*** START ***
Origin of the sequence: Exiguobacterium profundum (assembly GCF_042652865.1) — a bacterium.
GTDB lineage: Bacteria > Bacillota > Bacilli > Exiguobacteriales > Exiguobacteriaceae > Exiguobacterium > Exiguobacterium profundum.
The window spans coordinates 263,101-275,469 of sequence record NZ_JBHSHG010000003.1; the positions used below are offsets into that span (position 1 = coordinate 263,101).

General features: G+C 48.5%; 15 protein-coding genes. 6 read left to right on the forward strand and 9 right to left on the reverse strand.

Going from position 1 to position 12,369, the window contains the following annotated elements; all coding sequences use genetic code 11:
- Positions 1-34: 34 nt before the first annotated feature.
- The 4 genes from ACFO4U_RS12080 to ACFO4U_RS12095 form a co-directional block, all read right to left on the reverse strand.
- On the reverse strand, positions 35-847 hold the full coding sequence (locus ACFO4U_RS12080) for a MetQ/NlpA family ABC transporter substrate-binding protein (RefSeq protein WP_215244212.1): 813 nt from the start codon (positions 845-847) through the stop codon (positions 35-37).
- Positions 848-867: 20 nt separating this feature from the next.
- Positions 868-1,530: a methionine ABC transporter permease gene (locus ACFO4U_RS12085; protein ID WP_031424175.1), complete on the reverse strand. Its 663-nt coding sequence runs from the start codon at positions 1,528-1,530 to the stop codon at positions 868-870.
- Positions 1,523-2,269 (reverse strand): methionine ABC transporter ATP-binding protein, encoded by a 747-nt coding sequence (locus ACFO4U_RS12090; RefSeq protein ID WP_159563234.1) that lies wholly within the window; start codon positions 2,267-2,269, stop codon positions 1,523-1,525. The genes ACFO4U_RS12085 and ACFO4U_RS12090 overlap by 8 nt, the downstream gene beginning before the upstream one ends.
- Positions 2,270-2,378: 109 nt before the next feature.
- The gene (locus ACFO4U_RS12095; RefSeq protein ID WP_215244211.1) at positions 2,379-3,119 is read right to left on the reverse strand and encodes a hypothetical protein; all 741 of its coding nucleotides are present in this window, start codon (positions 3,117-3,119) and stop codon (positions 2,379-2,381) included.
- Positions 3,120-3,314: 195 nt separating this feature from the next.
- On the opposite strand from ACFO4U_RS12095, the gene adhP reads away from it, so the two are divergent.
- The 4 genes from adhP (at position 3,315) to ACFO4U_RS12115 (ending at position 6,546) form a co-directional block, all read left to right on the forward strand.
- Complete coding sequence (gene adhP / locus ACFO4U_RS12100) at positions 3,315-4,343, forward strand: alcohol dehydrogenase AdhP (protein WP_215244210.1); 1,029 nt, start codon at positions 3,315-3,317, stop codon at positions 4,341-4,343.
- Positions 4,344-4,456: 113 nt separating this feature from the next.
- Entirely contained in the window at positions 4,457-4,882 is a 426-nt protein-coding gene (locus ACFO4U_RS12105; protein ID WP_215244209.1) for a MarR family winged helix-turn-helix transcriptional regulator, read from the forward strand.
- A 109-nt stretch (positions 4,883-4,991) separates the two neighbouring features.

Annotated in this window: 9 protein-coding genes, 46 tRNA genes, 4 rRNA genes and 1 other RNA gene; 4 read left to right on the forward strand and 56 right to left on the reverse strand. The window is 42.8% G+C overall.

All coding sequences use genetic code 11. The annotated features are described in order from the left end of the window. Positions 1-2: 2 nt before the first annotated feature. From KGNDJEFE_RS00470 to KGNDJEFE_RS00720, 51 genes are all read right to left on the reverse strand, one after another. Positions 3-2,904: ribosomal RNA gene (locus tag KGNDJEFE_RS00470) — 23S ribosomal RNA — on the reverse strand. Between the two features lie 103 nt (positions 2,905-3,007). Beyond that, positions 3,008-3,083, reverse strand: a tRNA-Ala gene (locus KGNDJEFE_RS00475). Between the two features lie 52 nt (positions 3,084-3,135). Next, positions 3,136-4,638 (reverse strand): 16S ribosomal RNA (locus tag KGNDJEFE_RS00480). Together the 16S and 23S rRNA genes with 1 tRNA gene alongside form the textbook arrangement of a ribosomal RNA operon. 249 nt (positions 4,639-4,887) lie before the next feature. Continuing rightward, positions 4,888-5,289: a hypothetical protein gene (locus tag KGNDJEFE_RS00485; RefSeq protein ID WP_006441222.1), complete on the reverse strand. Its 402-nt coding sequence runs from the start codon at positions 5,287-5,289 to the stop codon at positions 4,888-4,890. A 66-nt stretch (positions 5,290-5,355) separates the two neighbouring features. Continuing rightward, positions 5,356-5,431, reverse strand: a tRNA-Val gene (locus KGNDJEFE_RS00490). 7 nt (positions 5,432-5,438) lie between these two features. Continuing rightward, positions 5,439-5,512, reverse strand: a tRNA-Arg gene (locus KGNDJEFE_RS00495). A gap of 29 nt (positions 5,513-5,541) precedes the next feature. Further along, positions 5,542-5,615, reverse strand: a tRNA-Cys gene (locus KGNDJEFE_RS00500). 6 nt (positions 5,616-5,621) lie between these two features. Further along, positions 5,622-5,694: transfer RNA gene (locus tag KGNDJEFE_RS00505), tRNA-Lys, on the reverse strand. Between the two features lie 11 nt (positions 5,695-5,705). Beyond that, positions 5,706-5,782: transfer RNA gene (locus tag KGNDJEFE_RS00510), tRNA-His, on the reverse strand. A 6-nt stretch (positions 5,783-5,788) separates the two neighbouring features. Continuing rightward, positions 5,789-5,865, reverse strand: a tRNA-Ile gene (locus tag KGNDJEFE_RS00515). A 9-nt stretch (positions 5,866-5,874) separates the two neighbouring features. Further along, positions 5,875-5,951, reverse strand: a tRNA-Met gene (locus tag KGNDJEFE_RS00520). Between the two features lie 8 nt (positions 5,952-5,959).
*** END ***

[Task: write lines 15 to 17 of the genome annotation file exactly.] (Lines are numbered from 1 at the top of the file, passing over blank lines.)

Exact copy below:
- On the opposite strand from ACFO4U_RS12095, the gene adhP reads away from it, so the two are divergent.
- The 4 genes from adhP (at position 3,315) to ACFO4U_RS12115 (ending at position 6,546) form a co-directional block, all read left to right on the forward strand.
- Complete coding sequence (gene adhP / locus ACFO4U_RS12100) at positions 3,315-4,343, forward strand: alcohol dehydrogenase AdhP (protein WP_215244210.1); 1,029 nt, start codon at positions 3,315-3,317, stop codon at positions 4,341-4,343.